When we saw the picture above, I let Chase know that when I was his age (5), Pluto was still a planet, but it was just a far away and lonely dot. The best we could see what a dim smudge on a photographic plate. Now, it’s like a thing, with features. I am not a planetary scientist, but I can be 5 years old again and this is really cool.
Chase asked how long New Horizons would be at Pluto and I told him it wasn’t stopping and would keep going. Predictably, he asked where it would go next and I didn’t know. I know it’s on a solar escape trajectory, meaning it is leaving the Solar System at some point, but beyond that, Google was my friend. So this is what I learned:
- The science team wants to find another object to visit, but it has to be along the flight paths New Horizons can take.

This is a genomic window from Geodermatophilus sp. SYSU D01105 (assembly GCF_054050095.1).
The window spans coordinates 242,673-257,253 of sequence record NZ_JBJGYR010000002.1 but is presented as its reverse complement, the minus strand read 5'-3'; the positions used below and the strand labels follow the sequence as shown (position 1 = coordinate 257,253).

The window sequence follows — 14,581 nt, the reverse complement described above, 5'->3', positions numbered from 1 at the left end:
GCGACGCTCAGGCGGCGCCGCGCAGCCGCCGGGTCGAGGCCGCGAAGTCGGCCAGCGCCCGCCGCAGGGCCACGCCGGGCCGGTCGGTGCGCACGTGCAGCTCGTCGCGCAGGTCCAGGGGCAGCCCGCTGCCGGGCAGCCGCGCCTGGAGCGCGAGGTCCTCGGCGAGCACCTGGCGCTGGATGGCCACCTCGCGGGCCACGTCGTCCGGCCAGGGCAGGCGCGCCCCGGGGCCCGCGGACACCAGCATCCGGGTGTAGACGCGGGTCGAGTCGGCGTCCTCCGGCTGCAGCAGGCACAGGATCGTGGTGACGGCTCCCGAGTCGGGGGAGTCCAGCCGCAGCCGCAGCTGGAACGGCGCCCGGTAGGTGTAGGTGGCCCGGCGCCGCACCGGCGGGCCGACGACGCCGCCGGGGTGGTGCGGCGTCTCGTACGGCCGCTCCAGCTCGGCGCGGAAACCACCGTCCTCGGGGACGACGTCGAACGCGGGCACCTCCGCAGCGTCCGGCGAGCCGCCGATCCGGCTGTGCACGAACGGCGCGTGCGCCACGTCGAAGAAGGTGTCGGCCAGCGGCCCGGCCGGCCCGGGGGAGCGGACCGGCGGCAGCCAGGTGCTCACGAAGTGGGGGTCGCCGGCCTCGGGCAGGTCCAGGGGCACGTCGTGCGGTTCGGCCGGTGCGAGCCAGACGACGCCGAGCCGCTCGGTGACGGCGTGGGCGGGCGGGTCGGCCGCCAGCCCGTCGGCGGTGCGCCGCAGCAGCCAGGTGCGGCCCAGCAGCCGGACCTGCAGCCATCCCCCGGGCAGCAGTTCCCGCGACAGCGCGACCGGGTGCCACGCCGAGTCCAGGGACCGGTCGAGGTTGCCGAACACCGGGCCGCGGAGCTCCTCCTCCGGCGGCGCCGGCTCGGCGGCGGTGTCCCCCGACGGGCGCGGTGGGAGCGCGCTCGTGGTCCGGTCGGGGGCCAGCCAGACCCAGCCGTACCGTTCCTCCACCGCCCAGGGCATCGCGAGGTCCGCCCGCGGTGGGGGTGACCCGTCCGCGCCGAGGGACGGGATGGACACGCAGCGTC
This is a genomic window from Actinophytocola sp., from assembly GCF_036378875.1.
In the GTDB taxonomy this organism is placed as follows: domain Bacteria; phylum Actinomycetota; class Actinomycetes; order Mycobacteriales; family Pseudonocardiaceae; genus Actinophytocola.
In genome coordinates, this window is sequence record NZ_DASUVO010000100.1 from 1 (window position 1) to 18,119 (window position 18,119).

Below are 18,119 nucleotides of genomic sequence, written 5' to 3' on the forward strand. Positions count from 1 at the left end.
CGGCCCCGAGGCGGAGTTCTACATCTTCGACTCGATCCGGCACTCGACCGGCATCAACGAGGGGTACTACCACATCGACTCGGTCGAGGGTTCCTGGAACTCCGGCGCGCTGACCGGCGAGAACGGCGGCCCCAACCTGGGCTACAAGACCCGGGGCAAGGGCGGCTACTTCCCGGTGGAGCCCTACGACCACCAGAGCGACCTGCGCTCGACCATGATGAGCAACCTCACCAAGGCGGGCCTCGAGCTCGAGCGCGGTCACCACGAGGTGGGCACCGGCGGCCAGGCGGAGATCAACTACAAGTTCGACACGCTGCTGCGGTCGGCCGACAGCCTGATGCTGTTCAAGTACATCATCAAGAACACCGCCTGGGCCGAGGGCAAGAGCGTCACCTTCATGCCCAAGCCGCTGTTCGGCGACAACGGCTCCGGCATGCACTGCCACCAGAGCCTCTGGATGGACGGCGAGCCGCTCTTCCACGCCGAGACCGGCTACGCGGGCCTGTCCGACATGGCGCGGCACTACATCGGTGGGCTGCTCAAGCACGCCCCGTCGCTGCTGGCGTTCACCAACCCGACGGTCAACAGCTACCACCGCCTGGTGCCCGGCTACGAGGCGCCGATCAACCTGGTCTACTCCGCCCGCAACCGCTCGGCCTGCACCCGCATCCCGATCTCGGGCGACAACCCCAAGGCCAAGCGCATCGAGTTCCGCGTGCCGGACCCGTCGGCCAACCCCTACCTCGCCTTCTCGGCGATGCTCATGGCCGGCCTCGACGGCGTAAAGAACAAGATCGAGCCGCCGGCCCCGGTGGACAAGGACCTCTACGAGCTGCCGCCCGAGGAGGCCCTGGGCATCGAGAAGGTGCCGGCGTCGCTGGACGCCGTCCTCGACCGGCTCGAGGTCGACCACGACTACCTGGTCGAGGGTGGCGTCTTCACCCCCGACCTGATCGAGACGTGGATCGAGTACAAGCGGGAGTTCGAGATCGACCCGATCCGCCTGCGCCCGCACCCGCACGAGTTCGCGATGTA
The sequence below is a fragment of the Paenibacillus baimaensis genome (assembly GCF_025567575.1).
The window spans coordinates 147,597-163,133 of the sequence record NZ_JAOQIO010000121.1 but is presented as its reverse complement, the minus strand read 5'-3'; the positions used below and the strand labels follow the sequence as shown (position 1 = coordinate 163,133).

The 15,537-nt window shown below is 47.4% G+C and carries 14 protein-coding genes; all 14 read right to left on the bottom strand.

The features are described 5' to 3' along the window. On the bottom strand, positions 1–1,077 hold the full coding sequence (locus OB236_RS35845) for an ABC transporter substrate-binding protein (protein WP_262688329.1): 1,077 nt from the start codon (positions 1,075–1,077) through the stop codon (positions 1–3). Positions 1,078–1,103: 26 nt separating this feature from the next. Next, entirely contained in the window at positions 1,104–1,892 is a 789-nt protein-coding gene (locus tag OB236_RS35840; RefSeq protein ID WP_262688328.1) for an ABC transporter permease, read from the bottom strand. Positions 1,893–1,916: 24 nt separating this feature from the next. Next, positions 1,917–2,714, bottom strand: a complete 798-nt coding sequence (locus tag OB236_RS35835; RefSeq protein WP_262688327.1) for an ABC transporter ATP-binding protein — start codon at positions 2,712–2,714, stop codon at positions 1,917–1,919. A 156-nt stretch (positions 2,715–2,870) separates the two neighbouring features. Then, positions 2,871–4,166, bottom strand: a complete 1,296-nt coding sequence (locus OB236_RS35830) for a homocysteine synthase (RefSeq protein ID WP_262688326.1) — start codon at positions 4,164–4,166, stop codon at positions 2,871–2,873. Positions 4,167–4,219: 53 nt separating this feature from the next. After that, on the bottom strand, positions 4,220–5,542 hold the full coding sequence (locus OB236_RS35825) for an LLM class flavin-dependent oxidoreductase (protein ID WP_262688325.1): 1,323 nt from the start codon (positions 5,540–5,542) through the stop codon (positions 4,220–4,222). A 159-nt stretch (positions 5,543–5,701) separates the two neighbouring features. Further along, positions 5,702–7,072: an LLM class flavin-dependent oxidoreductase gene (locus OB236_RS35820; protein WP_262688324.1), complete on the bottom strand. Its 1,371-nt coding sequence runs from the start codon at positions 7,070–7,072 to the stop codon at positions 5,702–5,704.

- New Horizons won’t have a lot of fuel post-Pluto, so it won’t be able to steer very much.
- Even though its momentum will keep it going, the object has to be relatively close in, since New Horizons will also be running low on power relatively soon.
Well, that’s all good, but where is it really going? Where can we find it in 1000 years? Will it bump into V’ger?
So if the RTG on New Horizons functions as expected, it will run out of power in 2026, and that will be the end of that. By 2038, it will be 100 AU (100 times the distance from the Earth to the Sun) in 2038. But we really don’t know yet where it will end up.
This goes back to the steering question. New Horizons does not have a lot of fuel, but it has enough to change its final destination by a lot. So when NASA’s operators figure how where they go after Pluto, then we will know which direction New Horizons is heading. However, we know where four other interstellar probes are going.
Image by NASA/JHUAPL/SWRI.